The U.S. MARINE CORPS… Budget that is bigger than any army in the world, uses THIS to cook bacon!!
Ladies and gentlemen, here’s the most expensive way to cook bacon!!!
Does anyone know how much money went in to cooking these three strips of bacon? lol
I’m sorry, but I don’t know what is cooler…the fact that he is shooting an awesome freaking rifle or that it also has bacon on the end of it. Bacon makes everything more awesome!
That’s how they should fight ISIS with bacon dipped bullets and this wrapped around the suppressor, when fighting ISIS, THIS must be standard procedure. As ISIS are cowering, let’s hope the bullets actually leave the barrel with the smell of bacon on it, and as the bullets whizz past them, they can smell a good old bacon… just before their demise!
Although your barrel and muzzle can get hot, you’re not wrapping it in foil for its intended use. So, for it to get hard enough to cook bacon you need to fire a lot more rounds over a longer period of time, while still keeping it rapid.
U.S. Marine Corps Chief Warrant Officer 5 Christian P. Wade, Division Gunner, 2nd Marine Division, demonstrates how an M4-style rifle suppressor can get hot enough to cook bacon near Camp Lejeune, N.C.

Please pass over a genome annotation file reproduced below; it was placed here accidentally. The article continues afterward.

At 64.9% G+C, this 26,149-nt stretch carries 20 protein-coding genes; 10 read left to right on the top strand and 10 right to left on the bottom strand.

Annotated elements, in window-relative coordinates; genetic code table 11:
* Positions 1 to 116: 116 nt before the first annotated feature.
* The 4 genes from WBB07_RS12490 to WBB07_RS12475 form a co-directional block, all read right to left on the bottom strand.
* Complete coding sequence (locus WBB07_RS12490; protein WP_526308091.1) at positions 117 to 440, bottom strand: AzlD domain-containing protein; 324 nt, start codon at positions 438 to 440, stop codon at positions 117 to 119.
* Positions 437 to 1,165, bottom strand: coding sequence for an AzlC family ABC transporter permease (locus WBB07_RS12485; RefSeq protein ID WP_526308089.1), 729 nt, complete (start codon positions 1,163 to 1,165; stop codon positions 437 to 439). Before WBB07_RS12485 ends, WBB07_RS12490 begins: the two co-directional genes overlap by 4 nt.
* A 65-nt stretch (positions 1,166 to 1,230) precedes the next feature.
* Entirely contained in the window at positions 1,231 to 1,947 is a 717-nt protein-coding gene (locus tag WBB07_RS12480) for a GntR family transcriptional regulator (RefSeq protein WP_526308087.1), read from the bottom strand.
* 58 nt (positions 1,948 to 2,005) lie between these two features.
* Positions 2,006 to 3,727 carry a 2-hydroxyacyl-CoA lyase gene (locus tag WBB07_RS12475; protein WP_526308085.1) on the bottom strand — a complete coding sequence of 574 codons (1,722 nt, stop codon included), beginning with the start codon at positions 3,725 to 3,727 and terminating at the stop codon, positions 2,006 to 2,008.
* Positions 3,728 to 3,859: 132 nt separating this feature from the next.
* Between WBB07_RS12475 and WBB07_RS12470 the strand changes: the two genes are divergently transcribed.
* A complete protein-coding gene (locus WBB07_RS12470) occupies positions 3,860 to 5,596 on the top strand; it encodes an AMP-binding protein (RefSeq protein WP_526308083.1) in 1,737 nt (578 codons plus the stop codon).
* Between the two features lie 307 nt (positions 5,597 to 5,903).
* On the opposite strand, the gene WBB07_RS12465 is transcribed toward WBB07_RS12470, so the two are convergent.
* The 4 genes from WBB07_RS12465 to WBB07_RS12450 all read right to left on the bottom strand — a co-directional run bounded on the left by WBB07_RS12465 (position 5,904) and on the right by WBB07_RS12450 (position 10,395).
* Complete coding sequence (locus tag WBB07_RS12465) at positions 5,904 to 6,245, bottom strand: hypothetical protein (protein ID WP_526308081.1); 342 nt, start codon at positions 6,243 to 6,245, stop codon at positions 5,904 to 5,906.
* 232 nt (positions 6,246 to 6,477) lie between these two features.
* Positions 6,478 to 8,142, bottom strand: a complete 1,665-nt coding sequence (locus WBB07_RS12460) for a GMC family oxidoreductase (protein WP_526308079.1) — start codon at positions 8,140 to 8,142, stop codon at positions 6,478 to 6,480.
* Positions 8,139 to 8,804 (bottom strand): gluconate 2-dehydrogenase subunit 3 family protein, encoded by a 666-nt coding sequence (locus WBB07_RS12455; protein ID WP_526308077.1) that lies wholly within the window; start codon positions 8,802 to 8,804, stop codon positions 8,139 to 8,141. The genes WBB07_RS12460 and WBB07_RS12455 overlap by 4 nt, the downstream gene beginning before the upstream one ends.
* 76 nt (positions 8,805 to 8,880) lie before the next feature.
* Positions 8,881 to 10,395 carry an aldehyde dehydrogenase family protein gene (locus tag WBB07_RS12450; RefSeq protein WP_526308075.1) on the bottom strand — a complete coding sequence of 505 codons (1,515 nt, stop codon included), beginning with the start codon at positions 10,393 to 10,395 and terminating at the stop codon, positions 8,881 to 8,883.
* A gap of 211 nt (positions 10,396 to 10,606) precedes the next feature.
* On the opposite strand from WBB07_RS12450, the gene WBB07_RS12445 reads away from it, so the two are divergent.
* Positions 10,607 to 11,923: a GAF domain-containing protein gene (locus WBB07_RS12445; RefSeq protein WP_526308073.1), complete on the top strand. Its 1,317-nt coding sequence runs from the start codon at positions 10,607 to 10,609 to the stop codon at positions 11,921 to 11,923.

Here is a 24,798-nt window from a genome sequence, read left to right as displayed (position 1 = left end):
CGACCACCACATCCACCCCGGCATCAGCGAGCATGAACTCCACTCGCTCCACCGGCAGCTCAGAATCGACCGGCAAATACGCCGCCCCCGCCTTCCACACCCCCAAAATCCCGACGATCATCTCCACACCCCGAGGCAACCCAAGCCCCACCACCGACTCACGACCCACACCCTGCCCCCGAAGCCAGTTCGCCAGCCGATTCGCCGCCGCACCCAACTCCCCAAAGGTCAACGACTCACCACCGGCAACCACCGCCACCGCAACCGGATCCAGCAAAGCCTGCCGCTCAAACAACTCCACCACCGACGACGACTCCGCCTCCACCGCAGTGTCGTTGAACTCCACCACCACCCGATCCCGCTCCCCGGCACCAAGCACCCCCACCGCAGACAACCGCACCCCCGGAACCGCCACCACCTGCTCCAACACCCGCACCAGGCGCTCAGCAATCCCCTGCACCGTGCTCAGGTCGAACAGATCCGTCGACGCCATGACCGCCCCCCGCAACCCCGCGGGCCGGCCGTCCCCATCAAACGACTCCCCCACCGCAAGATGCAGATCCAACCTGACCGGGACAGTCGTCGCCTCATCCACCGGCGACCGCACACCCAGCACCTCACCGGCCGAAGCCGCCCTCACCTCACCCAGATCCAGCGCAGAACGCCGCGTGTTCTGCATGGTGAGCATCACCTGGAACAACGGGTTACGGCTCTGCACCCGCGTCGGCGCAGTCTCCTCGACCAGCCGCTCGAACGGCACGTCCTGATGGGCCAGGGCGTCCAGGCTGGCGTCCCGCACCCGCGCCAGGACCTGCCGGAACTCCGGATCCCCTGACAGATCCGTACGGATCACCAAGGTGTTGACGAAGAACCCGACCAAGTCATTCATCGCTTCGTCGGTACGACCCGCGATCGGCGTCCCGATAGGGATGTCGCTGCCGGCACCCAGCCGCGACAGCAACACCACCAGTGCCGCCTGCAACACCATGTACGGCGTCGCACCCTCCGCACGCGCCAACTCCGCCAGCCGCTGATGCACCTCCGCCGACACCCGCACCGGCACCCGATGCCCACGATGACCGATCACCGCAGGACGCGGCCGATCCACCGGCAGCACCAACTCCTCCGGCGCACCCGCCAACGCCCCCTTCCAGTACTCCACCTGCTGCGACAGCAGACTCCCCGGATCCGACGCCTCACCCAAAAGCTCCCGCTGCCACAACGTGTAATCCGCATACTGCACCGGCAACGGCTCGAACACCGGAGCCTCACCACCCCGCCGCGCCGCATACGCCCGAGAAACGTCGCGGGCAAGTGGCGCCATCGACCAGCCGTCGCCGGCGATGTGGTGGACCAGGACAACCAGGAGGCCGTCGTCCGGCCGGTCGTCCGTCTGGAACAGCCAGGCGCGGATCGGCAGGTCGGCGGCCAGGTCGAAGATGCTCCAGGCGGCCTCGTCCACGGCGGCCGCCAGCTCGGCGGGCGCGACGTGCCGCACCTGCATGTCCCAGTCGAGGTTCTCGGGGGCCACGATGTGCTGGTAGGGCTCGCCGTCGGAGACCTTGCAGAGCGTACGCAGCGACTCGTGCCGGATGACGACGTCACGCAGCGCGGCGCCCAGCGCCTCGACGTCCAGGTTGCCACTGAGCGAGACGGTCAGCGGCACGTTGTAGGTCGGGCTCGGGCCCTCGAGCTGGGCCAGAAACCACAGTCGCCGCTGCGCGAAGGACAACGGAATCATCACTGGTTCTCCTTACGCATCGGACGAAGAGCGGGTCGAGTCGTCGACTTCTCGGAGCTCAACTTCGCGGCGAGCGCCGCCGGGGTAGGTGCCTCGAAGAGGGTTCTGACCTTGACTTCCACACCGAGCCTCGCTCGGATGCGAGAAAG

As the marine is wrapping bacon around the barrel of the gun, he demonstrates how hot a suppressor can get while attached to a small arms weapon. In this case, one fitted with a very nice SureFire 60 round coffin mag as he lets it rip with a bacon wrapped can.
He says, “This is about as America as you can get right here”. Then he proceeds to fire off many, many rounds. As the barrel heats up, he takes a whiff of the gun barrel, which probably smells absolutely AMAZING.
He shoots more eventually overcooking the bacon! The moral of the story is to be careful with the suppressor because it gets very hot.
The Marines have been spending more time with their suppressors lately and CW5 Christian P. Wade in the video talks about some misconceptions on how they operate as part of the 2nd Marine Division’s “Ask the Gunner” segment on the unit’s social media page.
After checking his cooking skills, he gives it another mag only to find the hog slices past saving.
“So now you know. Be careful with your suppressor, it gets hot,” he says.
U.S. MARINE CORPS do like their bacon extra crispy!
Marine rifle bacon = burnt but eaten any way.
Army rifle bacon = under resourced and cooked late due to administrative delays in establishing authorities to cook.
Navy Seal rifle bacon = filmed as an advertisement for Oscar Mayer, but cooked to perfection… and in Khaki dive shorts.
Special Forces rifle bacon = unknown, but likely just eaten raw.
Navy rifle bacon = the Marines took theirs after burning their own.
Air Force rifle bacon = no rifles, no bacon.
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